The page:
There can be more than one ``cache'' file specified.
.\"The first such file will be updated under certain conditions to snapshot the
.\"cache (see SIGQUIT below).
.\"The cache line can also have an optional interval argument after
.\"the filename.
.\"If an interval is listed,
.\"it requests the nameserver to dump the cache contents
.\"at that interval (in seconds).
.\"The example above requests the nameserver to dump the cache content
.\"every 3600 seconds (once an hour).
.\"The use of automatic cache file updates is not currently recommended
.\"because of the way the cache is currently managed by the server;
.\"although the entire cache will be dumped for later reloading,
.\"most of the cache contents will be ignored when reloaded.
.\"The exact dump interval will vary
.\"based on the minimum maintence interval time which is typically about
.\"5 minutes.
The cache files are processed in such a way as to preserve the
of data dumped out.  Data for the root nameservers is kept artificially
valid if necessary.
The first ``primary'' line states that the file ``berkeley.edu.zone'' contains
authoritative data for the ``Berkeley.EDU'' zone.
The file ``berkeley.edu.zone''
contains data in the master file format described in RFC883.
All domain names are relative to the origin, in this
case, ``Berkeley.EDU'' (see below for a more detailed description).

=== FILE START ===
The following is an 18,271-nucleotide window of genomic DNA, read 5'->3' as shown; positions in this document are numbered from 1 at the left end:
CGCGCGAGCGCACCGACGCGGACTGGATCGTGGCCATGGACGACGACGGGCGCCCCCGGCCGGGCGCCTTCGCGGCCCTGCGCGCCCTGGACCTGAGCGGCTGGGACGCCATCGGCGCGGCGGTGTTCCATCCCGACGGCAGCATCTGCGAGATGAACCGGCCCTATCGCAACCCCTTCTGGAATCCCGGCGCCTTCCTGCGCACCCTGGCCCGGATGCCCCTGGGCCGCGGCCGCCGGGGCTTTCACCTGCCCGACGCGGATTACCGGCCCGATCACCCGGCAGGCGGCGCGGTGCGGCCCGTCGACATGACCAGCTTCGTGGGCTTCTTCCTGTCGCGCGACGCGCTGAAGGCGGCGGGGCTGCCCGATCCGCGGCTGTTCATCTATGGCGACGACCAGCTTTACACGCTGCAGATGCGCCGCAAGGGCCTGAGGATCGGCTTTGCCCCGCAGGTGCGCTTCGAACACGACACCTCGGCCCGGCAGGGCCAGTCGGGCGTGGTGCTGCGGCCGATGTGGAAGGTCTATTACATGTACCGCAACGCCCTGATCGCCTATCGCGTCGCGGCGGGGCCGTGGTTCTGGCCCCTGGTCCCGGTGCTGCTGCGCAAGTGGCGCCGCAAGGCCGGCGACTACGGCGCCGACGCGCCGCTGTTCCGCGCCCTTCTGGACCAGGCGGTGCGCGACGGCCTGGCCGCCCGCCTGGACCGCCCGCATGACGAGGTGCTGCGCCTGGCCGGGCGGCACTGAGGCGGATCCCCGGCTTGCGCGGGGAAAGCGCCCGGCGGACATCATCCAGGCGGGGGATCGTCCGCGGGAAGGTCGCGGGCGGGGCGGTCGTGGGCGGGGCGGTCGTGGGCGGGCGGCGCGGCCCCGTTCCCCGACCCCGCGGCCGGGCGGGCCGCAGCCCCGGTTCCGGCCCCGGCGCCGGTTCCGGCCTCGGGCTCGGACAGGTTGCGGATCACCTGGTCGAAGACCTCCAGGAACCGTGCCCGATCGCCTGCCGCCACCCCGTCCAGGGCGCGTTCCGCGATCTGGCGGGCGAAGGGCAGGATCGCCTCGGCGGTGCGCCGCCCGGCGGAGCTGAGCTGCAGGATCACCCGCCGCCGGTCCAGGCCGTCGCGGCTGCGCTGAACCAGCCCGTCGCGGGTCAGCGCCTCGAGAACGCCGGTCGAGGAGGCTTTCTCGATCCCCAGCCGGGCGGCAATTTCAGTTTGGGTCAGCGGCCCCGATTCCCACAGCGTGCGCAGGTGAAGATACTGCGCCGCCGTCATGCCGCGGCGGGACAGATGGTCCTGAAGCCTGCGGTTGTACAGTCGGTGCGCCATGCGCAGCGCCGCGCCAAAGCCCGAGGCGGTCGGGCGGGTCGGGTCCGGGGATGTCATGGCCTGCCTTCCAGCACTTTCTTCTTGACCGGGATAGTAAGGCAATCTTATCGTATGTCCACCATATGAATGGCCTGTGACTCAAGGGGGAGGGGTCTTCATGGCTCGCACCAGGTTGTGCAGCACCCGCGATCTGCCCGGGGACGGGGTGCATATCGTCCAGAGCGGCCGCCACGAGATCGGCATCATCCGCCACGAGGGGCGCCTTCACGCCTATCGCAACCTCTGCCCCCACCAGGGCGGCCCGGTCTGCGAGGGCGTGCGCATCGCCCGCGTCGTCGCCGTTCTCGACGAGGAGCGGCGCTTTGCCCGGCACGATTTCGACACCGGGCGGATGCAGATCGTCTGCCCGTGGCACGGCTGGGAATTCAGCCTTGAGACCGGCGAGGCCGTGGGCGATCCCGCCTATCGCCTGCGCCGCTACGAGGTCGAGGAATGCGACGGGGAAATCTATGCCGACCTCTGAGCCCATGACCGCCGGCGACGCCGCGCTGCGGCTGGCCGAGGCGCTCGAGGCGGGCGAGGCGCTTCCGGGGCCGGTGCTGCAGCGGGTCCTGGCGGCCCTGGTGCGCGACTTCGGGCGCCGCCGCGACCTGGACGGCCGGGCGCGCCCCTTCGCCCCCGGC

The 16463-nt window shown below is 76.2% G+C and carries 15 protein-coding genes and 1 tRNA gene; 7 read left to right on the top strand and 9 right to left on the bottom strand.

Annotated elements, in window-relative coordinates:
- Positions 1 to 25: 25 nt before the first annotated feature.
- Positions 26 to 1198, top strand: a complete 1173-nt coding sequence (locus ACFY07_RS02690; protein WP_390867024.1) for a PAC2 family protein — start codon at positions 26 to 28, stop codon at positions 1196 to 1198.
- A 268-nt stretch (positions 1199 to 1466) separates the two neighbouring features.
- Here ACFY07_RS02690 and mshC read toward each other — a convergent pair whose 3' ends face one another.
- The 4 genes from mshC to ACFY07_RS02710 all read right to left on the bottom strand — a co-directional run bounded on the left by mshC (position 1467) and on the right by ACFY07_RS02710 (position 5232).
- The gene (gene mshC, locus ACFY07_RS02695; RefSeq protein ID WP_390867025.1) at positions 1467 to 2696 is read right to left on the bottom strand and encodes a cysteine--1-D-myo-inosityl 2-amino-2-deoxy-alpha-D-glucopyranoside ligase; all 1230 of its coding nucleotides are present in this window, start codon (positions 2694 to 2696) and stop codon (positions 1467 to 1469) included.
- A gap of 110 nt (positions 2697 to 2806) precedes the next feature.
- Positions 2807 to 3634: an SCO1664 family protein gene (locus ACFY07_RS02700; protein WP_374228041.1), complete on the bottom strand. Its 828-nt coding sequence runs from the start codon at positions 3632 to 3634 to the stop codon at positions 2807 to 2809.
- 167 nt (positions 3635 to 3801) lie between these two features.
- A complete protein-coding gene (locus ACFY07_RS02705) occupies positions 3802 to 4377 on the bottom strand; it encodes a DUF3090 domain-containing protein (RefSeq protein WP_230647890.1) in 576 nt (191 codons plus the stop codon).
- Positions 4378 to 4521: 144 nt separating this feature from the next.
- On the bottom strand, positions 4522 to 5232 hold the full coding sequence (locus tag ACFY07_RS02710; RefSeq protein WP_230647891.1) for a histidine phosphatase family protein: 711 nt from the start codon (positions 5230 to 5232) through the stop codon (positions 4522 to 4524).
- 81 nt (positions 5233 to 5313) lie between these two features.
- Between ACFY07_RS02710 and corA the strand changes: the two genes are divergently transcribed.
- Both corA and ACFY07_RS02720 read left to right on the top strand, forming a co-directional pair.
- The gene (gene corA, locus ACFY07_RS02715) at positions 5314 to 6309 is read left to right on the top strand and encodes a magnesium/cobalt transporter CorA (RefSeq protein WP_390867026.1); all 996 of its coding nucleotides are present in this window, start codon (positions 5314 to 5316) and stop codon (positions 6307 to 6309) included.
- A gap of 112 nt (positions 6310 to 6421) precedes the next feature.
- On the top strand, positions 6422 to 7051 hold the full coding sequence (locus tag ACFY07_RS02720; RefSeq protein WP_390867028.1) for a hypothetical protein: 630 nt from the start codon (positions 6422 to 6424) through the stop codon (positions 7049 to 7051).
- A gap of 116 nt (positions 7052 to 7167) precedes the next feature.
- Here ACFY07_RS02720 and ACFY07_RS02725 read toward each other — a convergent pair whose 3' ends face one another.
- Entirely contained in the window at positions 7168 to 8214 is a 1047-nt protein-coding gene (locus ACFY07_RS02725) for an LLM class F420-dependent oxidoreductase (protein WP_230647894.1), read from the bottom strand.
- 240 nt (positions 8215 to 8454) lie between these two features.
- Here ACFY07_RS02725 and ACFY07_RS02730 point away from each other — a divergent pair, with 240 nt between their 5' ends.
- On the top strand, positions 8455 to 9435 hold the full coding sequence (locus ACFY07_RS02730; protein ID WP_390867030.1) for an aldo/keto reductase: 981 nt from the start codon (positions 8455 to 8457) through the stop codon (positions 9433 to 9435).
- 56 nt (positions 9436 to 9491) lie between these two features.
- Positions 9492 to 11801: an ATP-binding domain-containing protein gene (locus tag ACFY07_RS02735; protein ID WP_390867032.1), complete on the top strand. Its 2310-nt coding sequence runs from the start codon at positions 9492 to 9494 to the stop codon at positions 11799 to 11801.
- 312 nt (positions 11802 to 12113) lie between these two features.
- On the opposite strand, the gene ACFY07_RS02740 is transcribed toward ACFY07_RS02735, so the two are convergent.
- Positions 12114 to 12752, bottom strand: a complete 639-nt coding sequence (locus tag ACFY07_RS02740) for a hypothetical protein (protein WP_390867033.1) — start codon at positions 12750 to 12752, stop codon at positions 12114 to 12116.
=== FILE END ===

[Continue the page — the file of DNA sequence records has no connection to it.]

The second ``primary'' line states that the file ``ucbhosts.rev'' contains
authoritative data for the domain ``32.128.IN-ADDR.ARPA,'' which is used
to translate addresses in network 128.32 to hostnames.
Each master file should begin with an SOA record for the zone
(see below).
The first ``secondary'' line specifies that all authoritative data
under ``CC.Berkeley.EDU'' is to be transferred from the name server
at  If the transfer fails it will try and
continue trying the addresses, up to 10, listed on this line.
The secondary copy is also authoritative for the specified domain.
The first non-dotted-quad address on this line will be taken
as a filename in which to backup the transfered zone.
The name server will load the zone from this backup file if it exists
when it boots, providing a complete copy even if the master servers
are unreachable.
Whenever a new copy of the domain is received by automatic zone transfer
from one of the master servers, this file will be updated.
The second ``secondary'' line states that the address-to-hostname
mapping for the subnet 128.32.136 should be obtained from the same list
of master servers as the previous zone.
The ``forwarders'' line specifies the addresses of sitewide servers
that will accept recursive queries from other servers.
If the boot file specifies one or more forwarders, then the
server will send all queries for data not in the cache to the forwarders first.
Each forwarder will be asked in turn until an answer is returned
or the list is exhausted.  If no answer is forthcoming from a